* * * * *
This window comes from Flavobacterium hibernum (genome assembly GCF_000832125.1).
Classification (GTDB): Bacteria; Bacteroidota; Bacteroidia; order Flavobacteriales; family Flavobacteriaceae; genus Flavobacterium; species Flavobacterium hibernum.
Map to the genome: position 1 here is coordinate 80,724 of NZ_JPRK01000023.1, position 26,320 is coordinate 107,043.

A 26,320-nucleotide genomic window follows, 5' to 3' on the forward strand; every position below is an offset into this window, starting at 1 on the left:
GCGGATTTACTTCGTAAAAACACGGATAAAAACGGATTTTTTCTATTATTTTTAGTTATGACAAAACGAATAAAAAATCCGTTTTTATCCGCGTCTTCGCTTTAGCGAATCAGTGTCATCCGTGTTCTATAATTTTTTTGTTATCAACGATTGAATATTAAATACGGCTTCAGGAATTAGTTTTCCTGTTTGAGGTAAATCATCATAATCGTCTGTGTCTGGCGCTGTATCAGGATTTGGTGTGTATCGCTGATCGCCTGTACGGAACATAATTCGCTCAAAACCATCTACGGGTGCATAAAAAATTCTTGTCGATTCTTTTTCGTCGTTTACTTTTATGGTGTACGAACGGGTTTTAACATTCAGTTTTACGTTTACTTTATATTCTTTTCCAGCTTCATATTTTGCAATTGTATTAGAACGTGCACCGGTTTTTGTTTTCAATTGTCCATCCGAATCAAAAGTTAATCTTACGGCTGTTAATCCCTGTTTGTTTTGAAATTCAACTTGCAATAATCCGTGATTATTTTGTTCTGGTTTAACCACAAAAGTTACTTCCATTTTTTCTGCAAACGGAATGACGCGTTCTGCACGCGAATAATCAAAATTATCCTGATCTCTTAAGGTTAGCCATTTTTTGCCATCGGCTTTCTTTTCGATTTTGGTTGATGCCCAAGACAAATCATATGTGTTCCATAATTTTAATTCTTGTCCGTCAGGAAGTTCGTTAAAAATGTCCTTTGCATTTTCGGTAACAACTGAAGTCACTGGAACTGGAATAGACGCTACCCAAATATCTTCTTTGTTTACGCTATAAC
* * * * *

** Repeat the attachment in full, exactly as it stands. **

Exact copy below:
This window comes from Flavobacterium hibernum (genome assembly GCF_000832125.1).
Classification (GTDB): Bacteria; Bacteroidota; Bacteroidia; order Flavobacteriales; family Flavobacteriaceae; genus Flavobacterium; species Flavobacterium hibernum.
Map to the genome: position 1 here is coordinate 80,724 of NZ_JPRK01000023.1, position 26,320 is coordinate 107,043.

A 26,320-nucleotide genomic window follows, 5' to 3' on the forward strand; every position below is an offset into this window, starting at 1 on the left:
GCGGATTTACTTCGTAAAAACACGGATAAAAACGGATTTTTTCTATTATTTTTAGTTATGACAAAACGAATAAAAAATCCGTTTTTATCCGCGTCTTCGCTTTAGCGAATCAGTGTCATCCGTGTTCTATAATTTTTTTGTTATCAACGATTGAATATTAAATACGGCTTCAGGAATTAGTTTTCCTGTTTGAGGTAAATCATCATAATCGTCTGTGTCTGGCGCTGTATCAGGATTTGGTGTGTATCGCTGATCGCCTGTACGGAACATAATTCGCTCAAAACCATCTACGGGTGCATAAAAAATTCTTGTCGATTCTTTTTCGTCGTTTACTTTTATGGTGTACGAACGGGTTTTAACATTCAGTTTTACGTTTACTTTATATTCTTTTCCAGCTTCATATTTTGCAATTGTATTAGAACGTGCACCGGTTTTTGTTTTCAATTGTCCATCCGAATCAAAAGTTAATCTTACGGCTGTTAATCCCTGTTTGTTTTGAAATTCAACTTGCAATAATCCGTGATTATTTTGTTCTGGTTTAACCACAAAAGTTACTTCCATTTTTTCTGCAAACGGAATGACGCGTTCTGCACGCGAATAATCAAAATTATCCTGATCTCTTAAGGTTAGCCATTTTTTGCCATCGGCTTTCTTTTCGATTTTGGTTGATGCCCAAGACAAATCATATGTGTTCCATAATTTTAATTCTTGTCCGTCAGGAAGTTCGTTAAAAATGTCCTTTGCATTTTCGGTAACAACTGAAGTCACTGGAACTGGAATAGACGCTACCCAAATATCTTCTTTGTTTACGCTATAAC